Big Ivy: Walker Creek DH

A fast and flowing descent in Big Ivy loaded with optional kickers.

Mountain Biking Difficult

Distance
10 km
Ascent
397 m
Descent
397 m
Duration
1-2 hrs
Low Point
810 m
High Point
1.2 km
Gradient
Big Ivy: Walker Creek DH Map

Lesser visited than much of Pisgah National Forest, Big Ivy is home to a surprisingly extensive network of trails. While not everything is open to mountain biking, both Walker Creek and Staire Creek make this one of the top rides for locals.

Description

Just a short drive from Barnardsville, the trailhead lies along the Big Ivy Road before the first Forest Service gate. A small gravel lot serves as the main parking area, and several pull-offs along the road make for alternatives.

Begin the ride by climbing up Big Ivy Road. Only open seasonally to vehicles, it is the only way to access the downhills by bike. In the summer months, shuttling becomes a possibility. When the gate is open, multiple campsites along the road also make for great overnight opportunities.

Despite being a gravel road, the climb is relentless. Several steep pitches line the way as the road parallels a stream before turning to hug the elevation contours on its way up. The climb passes by several picturesque waterfalls which serve as great opportunities to cool off on a hot, muggy summer day. After a brief descent along "the wall," you'll reach the Walker Creek trailhead.

Walker Creek feels like something that was pulled straight out of a bike park and placed in the heart of Pisgah National Forest. Fast and flowing, the path is often wide with plenty of optional kickers or jumps along the way. A couple of sharp turns will test your cornering, and the relentless rocks will put your suspension through the wringer.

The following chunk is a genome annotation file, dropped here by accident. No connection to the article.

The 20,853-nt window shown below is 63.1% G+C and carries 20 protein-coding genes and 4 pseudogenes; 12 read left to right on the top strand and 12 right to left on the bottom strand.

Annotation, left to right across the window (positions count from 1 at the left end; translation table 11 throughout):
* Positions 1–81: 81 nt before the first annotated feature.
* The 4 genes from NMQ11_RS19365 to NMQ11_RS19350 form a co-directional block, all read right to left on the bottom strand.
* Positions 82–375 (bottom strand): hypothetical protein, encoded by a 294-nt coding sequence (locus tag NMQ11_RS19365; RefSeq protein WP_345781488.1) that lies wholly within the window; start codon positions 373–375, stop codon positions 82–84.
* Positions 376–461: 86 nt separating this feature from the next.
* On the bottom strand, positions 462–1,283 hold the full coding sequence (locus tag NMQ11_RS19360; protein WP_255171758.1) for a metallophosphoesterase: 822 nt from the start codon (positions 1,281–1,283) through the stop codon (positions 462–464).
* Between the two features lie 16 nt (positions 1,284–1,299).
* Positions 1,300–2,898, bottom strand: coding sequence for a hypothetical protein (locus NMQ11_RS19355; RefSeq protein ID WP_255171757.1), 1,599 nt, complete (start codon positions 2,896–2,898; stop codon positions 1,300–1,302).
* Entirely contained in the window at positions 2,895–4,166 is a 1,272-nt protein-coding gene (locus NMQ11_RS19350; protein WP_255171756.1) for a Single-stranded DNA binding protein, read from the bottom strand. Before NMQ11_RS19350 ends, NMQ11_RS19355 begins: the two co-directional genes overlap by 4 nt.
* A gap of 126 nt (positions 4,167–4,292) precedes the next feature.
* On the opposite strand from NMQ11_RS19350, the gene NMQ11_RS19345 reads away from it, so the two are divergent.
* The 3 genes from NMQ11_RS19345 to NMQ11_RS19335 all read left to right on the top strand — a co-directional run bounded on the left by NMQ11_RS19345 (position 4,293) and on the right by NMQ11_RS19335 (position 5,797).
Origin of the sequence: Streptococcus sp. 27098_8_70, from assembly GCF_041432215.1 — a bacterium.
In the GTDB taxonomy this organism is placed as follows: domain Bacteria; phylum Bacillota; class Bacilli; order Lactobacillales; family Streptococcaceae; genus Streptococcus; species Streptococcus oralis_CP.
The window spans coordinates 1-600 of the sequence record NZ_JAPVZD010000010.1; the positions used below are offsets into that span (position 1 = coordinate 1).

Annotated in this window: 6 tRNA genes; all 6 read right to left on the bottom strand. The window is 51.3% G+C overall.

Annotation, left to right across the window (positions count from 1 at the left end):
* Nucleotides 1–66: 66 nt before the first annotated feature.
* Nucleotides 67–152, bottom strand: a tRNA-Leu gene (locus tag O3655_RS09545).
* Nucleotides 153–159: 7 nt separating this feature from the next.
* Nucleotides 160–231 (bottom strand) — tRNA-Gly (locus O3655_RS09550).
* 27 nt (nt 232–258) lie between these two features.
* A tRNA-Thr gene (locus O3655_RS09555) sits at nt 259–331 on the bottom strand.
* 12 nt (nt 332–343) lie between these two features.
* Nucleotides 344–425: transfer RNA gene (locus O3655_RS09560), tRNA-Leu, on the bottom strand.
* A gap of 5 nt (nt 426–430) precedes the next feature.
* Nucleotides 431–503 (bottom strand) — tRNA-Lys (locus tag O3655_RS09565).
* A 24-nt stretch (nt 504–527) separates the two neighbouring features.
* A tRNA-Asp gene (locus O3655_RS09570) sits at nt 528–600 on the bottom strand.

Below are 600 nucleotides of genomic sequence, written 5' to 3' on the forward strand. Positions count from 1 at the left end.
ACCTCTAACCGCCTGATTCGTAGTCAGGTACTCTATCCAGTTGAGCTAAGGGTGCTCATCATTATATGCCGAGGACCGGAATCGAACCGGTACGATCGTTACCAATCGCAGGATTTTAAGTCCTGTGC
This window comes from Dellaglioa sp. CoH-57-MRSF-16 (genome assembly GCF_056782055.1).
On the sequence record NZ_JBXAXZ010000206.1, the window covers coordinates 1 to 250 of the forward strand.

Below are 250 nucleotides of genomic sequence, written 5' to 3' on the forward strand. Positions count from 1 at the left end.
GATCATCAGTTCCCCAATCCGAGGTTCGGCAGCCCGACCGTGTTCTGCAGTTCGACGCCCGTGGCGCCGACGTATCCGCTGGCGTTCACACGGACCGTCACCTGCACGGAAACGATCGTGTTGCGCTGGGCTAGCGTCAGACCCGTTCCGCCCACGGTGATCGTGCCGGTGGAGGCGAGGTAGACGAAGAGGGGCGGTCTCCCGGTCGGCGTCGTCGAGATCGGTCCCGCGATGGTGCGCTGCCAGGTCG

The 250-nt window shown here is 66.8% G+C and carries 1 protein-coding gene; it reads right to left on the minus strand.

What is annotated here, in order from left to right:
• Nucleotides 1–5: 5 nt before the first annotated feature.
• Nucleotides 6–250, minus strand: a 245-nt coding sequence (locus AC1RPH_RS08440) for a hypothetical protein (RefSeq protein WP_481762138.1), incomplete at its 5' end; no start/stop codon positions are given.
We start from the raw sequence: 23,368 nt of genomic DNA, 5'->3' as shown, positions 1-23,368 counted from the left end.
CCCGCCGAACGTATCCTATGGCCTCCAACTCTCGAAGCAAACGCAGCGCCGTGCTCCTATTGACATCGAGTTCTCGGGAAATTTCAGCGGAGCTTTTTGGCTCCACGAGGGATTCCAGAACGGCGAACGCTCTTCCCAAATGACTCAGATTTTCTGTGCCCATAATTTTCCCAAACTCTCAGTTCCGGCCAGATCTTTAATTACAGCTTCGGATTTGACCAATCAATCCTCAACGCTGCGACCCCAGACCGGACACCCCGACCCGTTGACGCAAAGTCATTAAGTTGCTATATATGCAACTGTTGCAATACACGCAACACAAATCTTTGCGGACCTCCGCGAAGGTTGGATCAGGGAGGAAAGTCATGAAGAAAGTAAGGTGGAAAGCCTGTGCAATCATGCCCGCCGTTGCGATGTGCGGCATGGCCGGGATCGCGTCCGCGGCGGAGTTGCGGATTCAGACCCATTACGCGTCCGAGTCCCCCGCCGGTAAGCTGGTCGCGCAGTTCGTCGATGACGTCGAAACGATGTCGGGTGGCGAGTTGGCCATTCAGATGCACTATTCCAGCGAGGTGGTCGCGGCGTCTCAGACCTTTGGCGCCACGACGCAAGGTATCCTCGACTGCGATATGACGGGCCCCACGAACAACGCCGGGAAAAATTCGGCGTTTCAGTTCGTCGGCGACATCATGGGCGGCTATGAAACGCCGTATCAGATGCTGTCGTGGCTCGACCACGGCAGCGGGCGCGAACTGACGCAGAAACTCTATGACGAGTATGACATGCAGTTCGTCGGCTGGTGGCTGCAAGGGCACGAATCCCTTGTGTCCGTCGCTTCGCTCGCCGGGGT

After the incredibly fast and bone chattering descent, the trail merges into Walker Creek. Some maps refer to this portion as (lower) Stair Creek, but the trailhead sign officially denotes it as Walker Creek.

The lower portion of the descent is open and rocky, with one major creek crossing that will require you to dismount. Know that after a recent rain, high waters may require you to get your feet wet. After dumping out onto a gravel road, take a right to return to the trailhead.

Difficulty

Difficult

Mostly stable trail tread with some variability featuring larger and more unavoidable obstacles that may include, but not be limited to: bigger stones, roots, steps, and narrow curves. Compared to lower intermediate, technical difficulty is more advanced and grades of slopes are steeper. Ideal for upper intermediate riders.

High Exposure

3 out of 4

Some trail sections have exposed ledges or steep ascents/descents where falling could cause serious injury.

Remoteness

2 out of 4

Away from help but easily accessed.

Best time to visit

January, February, March, April, May, June, July, August, September, October, November, December

Features

  • Flow
  • Technical
  • Hike a bike
  • Picturesque
  • Shuttle-run
  • Singletrack
  • In the forest
  • Road sections
  • Wet-weather friendly
  • Drops
  • Roots
  • Rock Rolls
  • Rock Slabs
  • Rock Gardens

Similar routes nearby

Guidebooks in this area